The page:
Hart said these issues are a reminder that there
is much to be done to eliminate safety risks due
to the presence of substance impaired operators
in our transportation systems. Eliminating
substance impaired driving, reaching zero
remains a battle that is far from over.
Eradicating impairment by drug use across all
modes of transportation is an even loftier goal.
An ongoing critical first step is improving the
standardization of data, an important effort to
improve transportation safety.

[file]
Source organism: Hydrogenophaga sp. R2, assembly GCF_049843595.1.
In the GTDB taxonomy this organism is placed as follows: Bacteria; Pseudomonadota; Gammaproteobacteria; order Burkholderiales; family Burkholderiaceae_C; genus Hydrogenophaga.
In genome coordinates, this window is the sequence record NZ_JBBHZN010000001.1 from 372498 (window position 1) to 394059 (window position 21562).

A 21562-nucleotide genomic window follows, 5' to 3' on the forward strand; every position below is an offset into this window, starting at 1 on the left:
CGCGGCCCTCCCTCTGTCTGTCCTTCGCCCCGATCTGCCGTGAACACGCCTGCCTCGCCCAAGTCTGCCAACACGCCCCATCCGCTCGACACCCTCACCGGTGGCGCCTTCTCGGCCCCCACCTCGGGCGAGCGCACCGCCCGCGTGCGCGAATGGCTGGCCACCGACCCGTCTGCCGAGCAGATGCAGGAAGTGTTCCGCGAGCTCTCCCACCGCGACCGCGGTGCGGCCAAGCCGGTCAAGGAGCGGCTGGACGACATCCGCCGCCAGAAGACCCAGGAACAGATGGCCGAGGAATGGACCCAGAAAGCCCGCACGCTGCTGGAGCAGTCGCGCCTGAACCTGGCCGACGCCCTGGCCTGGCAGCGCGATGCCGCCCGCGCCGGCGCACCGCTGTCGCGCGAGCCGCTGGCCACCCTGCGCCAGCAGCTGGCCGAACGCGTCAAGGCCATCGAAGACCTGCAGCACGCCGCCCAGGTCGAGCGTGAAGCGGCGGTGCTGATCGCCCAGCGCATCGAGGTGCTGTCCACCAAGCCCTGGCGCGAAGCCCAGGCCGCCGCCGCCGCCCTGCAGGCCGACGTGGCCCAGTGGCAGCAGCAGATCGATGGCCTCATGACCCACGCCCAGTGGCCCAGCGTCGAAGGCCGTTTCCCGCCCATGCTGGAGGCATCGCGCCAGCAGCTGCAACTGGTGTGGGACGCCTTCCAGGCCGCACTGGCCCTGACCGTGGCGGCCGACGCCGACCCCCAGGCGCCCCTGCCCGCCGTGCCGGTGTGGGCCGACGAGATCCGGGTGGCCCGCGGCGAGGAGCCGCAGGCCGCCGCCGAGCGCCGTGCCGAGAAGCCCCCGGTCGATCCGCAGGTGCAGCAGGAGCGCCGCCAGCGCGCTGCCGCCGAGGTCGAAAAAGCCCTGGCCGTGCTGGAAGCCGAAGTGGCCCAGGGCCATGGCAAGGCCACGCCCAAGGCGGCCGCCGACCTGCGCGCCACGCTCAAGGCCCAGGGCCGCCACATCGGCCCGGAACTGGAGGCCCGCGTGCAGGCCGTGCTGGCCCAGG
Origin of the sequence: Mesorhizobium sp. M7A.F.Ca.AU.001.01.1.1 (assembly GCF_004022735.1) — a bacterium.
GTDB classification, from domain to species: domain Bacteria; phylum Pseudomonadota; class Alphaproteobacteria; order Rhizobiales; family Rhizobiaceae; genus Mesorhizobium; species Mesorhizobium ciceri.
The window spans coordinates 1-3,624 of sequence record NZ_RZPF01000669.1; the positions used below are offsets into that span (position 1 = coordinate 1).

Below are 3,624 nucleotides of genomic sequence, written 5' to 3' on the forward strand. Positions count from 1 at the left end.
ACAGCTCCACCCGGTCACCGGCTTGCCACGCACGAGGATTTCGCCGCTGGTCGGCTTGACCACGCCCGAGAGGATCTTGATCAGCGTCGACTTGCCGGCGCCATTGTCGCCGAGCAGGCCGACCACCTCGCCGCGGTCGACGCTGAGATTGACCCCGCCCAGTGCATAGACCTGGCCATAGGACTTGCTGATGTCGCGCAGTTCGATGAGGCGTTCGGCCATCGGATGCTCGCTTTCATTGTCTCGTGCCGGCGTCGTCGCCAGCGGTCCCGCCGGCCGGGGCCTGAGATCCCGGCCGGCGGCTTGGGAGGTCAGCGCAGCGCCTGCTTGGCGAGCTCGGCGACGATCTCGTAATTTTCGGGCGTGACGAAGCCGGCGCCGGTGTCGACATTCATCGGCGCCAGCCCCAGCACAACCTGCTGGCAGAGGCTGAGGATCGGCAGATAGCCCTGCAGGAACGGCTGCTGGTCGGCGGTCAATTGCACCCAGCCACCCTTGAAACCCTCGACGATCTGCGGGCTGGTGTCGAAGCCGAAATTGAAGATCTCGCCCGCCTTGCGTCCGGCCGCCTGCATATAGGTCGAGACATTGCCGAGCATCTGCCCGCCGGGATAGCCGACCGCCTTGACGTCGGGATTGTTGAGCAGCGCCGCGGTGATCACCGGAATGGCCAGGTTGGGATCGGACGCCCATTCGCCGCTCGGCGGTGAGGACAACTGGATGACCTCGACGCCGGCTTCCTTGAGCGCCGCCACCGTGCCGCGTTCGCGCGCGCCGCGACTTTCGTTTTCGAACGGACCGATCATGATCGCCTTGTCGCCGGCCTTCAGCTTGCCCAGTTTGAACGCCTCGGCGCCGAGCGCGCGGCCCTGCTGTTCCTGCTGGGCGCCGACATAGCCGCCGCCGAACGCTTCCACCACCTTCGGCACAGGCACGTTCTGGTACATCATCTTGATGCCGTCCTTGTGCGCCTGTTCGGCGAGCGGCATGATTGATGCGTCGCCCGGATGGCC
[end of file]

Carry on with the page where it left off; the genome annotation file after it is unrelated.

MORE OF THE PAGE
In 1992, the NTSB published a safety study,
Alcohol and Other Drug Involvement in Fatal
General Aviation Accidents, 1983 through 1988.
There were only a small number of fatal general
aviation accidents during the study period—35—in
which the NTSB cited drugs as a cause or factor.
Multiple drug use was identified in 15
(43 percent) of the 35 accidents.
Of the drugs detected in toxicological tests,
cocaine and marijuana were the most frequently
identified (12 and 9 accidents, respectively).
The study noted, however, that due to
quality control problems at the laboratory used
by the NTSB to test for drugs of abuse, few
conclusive toxicological tests for drugs were
obtained by the agency and test results from the
years of the study period were less reliable
than test results from the latter years of the
Since 1990, those issues have been